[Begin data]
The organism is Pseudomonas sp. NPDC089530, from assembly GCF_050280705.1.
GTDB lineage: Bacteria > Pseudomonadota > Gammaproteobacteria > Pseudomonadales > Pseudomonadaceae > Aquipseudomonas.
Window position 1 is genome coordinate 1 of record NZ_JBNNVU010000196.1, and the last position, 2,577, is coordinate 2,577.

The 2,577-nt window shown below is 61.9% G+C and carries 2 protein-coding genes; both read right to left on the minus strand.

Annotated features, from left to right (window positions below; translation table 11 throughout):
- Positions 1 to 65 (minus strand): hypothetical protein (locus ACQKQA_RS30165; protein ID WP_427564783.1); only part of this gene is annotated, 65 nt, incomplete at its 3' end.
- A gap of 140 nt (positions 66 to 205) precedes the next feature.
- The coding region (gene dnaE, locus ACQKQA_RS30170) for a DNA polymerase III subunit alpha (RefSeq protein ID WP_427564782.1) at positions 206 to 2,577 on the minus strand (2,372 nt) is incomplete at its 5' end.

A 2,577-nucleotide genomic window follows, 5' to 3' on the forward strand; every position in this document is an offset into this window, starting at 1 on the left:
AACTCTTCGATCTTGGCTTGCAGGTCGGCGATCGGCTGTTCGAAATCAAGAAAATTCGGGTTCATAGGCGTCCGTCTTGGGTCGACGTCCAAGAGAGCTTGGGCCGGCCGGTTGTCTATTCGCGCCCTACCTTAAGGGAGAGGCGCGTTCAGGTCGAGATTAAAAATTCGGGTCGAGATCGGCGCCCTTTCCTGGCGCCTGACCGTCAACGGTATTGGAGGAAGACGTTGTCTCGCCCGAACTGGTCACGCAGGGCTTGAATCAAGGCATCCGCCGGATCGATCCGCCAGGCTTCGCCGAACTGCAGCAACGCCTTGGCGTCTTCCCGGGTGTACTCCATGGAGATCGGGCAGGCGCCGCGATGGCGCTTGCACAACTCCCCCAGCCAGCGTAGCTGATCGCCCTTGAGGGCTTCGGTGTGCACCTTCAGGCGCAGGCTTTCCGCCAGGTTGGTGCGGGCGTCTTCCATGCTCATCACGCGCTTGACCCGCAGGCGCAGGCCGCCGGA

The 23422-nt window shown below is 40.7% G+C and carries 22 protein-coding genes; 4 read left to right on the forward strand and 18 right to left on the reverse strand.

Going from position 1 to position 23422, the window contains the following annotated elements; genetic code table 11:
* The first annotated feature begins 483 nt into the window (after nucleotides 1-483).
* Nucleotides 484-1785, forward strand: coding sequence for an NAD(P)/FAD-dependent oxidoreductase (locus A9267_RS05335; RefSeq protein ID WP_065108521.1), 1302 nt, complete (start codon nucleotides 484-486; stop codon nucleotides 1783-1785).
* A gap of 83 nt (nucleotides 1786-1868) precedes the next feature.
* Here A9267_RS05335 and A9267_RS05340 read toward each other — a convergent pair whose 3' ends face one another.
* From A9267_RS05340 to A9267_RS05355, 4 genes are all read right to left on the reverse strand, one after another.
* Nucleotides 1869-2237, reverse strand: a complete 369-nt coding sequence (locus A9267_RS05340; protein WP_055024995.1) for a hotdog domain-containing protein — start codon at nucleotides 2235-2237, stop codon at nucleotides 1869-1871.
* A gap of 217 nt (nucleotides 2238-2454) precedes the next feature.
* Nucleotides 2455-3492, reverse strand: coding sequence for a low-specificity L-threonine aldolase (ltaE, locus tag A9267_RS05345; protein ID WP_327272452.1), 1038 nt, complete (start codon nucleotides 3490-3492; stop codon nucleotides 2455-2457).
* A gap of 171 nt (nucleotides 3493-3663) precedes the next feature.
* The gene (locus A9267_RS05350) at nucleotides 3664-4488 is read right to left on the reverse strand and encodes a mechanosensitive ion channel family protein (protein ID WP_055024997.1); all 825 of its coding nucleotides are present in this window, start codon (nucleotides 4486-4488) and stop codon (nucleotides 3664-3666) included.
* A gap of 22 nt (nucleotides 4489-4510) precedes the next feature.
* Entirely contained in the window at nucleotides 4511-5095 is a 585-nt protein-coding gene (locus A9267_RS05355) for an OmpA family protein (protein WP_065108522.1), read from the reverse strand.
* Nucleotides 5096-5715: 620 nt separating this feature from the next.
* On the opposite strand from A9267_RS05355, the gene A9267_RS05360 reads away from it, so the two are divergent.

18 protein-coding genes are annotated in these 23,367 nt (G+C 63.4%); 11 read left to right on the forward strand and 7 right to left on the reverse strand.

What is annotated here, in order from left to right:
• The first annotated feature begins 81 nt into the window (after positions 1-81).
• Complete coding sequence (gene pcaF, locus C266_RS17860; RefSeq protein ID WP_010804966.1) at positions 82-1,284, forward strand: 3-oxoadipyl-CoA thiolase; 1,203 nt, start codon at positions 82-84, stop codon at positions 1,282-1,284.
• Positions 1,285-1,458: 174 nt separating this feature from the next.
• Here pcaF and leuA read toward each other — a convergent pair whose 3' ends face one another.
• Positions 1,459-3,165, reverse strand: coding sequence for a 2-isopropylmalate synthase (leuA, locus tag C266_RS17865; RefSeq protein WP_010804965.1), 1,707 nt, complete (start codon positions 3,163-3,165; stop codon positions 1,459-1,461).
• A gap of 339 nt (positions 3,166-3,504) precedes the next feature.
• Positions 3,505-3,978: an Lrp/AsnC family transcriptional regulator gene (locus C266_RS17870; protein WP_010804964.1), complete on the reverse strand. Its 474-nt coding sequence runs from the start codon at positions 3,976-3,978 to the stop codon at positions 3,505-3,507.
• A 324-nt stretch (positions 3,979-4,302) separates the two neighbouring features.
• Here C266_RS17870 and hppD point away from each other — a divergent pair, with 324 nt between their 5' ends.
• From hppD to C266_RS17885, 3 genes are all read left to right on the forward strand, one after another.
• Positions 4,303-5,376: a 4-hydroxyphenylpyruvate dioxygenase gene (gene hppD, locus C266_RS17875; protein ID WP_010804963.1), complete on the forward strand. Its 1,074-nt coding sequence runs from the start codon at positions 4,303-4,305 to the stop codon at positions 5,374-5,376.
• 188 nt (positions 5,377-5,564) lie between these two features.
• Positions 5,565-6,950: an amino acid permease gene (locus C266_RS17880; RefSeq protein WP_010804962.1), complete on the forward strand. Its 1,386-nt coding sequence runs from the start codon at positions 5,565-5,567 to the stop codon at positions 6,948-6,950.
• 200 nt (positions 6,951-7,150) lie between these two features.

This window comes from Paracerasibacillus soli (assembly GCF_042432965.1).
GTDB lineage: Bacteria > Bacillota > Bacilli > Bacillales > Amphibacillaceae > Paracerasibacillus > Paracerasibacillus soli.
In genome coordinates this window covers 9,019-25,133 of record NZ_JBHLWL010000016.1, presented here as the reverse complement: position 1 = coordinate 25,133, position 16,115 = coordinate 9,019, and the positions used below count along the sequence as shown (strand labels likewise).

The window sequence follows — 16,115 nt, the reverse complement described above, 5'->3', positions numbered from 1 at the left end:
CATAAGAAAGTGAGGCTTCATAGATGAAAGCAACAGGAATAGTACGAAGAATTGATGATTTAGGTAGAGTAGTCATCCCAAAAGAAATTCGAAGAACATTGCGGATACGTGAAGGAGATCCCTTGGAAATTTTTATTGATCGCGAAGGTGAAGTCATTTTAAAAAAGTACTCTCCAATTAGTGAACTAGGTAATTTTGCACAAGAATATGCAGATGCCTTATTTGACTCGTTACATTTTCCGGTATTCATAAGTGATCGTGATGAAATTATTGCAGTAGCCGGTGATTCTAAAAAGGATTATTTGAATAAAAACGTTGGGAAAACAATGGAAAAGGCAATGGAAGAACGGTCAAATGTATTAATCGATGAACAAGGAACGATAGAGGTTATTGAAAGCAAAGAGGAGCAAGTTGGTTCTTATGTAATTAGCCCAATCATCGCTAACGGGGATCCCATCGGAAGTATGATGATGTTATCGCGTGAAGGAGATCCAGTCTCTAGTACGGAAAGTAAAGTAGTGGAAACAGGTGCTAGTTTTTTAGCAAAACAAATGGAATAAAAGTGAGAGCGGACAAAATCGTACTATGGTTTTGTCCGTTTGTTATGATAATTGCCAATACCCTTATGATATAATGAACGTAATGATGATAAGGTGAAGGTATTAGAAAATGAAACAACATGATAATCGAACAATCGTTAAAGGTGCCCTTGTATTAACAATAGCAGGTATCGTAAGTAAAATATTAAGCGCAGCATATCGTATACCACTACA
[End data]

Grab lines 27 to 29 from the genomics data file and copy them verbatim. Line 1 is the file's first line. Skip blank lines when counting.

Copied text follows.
18 protein-coding genes are annotated in these 23,367 nt (G+C 63.4%); 11 read left to right on the forward strand and 7 right to left on the reverse strand.

What is annotated here, in order from left to right:
• The first annotated feature begins 81 nt into the window (after positions 1-81).